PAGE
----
Letters

I was one of the lucky ones. I walked into the rooms of Narcotics Anonymous and realized that I was finally in the right place. Unfortunately, AA's obsession with alcohol impedes its ability to formulate a cohesive policy that would save lives and protect its membership in other ways.

I respect AA's wish to protect its fellowship. However, I hope and pray that they find a more loving and spiritual way to deal with those individuals who, having barely summed up enough courage to walk into their meetings, then find themselves cut off from talking about the very thing that might kill them the next day.

Michelle G.
Queens


DON'T TAKE THE AA TRAIN

As someone who has been involved in both AA and NA, I think M.T. missed the real reason AA resists talk of drugs. I got sober in Brooklyn Heights. These are very white meetings. It has always been common knowledge that the AA meetings where drug talk is OK can be found in black neighborhoods. The "old-timers" are most interested in saving the "complexions" of the meetings. The fear is that with talk of drugs will come more people of color. There is, of course, no way to prove any of this. However, one only needs to attend for a while, and the message becomes clear. I now attend NA, and have been clean and sober for four years.

Peter M.
Arizona State Prison Complex
Douglas


TRUTH WILL OUT

I identify wholeheartedly with M.T. I've been a member of AA for 12 years. Being dually addicted, I have experienced the same discrimination and directives to limit my sharing to alcohol, which has always confused me, especially since many times these directives came from dually addicted members! Thank you, M.T., for putting into words the story and feelings that AA has tried to suppress for so many years. The AA General Services Office may deny it, but the truth will out. I salute M.T. and The Village Voice for allowing this to happen.

Harry K.
Manhattan


NEEDLED

I'm glad there are still AA meetings where "crotchety old men" can go and not have to identify with sticking a needle in their arm, and I'm glad there are those who have the courage to be true to themselves and express their feelings. It's important to be honest about your feelings, and if you work the Steps your opinions will change.

A small percentage of people who drink alcohol become alcoholics. How many people who try heroin become addicted? There is a difference.

Also, I was amazed when M.T., describing an AA meeting in Wilmington, North Carolina, wrote of a member who had attempted to share about drugs: "He wasn't the only person in the room that night having an issue with prescription drugs, but after what happened to him, I decided to suffer in silence."

So there were two. Here was a perfect opportunity to connect with someone. I don't know what things are like in Wilmington, but in Saskatoon they taught me to put my hand out. I've learned to keep my eyes open to see not what needs to be changed as much as where I can be of service.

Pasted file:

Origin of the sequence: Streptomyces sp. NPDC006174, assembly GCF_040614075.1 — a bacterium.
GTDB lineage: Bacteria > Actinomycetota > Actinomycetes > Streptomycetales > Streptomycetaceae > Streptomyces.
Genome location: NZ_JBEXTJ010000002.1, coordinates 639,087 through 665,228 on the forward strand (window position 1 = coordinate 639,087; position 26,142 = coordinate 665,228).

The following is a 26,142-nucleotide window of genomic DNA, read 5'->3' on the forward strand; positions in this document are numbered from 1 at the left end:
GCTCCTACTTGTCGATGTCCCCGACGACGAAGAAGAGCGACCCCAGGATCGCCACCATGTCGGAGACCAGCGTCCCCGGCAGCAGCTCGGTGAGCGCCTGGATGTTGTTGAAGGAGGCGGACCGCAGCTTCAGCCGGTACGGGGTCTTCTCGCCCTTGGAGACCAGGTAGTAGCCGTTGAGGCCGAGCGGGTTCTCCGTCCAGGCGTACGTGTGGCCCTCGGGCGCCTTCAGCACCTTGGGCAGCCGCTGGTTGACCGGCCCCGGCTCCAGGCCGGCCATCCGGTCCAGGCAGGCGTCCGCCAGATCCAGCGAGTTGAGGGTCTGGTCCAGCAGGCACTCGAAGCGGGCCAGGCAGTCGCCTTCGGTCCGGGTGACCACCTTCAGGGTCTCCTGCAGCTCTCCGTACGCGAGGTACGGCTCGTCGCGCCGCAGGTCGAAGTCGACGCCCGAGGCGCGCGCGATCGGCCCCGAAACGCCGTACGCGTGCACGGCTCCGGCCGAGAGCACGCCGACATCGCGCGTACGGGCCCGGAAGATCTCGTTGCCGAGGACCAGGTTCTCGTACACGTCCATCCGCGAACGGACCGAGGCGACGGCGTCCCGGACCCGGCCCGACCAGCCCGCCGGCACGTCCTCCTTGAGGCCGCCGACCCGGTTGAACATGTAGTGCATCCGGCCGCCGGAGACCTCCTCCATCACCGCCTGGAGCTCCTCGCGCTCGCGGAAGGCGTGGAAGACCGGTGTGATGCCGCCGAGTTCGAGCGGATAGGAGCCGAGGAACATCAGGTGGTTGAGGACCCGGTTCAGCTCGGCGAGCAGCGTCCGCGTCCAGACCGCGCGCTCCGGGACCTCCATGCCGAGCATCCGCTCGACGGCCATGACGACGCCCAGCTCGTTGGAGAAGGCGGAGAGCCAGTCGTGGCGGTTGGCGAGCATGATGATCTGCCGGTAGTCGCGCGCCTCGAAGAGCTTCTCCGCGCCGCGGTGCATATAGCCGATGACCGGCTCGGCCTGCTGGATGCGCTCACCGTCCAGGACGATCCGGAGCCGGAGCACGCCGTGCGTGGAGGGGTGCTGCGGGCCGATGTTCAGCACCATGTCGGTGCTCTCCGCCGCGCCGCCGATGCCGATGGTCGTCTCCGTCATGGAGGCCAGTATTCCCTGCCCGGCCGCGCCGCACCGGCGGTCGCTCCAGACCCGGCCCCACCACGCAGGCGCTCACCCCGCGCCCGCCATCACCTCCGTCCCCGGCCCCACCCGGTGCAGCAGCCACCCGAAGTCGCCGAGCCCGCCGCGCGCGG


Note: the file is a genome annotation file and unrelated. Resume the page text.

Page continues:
W.K.
North Vancouver, Canada


SUBSTITUTES FOR HEROIN

I found the article by M.T. very revealing. As an NA member, I hear many stories from people who tried recovery in AA but became disillusioned with its singular focus and intolerance toward other drugs.

As the article states, NA focuses on addiction as a whole. It is with the feelings that accompany addiction that members find identification. And in order to recover from addiction, you must break the cycle of old behaviors and thinking. I know that as a recovering heroin addict, I can still use anything—sex, food, shopping—to substitute for the drugs and feed my addiction.

But despite all of AA's faults, we do have them to thank for their revolutionary approach to recovery. Without them, we would not have the more liberal and varied fellowships that exist today.

Megan M.
Boston, Massachusetts


STEPS, SISTER

I find your article about AA offensive. Do you have any idea what we alkies go through to stay sober? There are plenty of 12-step groups that cater to the drug addict. I don't go to Cocaine Anonymous meetings and share about the fact that I drank Colt 45. I don't go to Narcotics Anonymous and expect to be allowed to drone on and on about my use of Night Train Express. We must make our primary purpose alcohol. Do you have any idea what it is like to kick that shit? Do you know that alcohol warps the mind in a completely different way than drugs? That we use AA to learn to deal with our alcoholicminds? I smoked crack and did all sorts of other drugs, but I respect that AA is about alcohol, and while I may briefly mention drug use, I do not dwell on it.

Maybe the woman who wrote this article needs to work the steps, and stay sober, and stop complaining about this. Please go to NA or CA if you wanna talk about yer drug shit.

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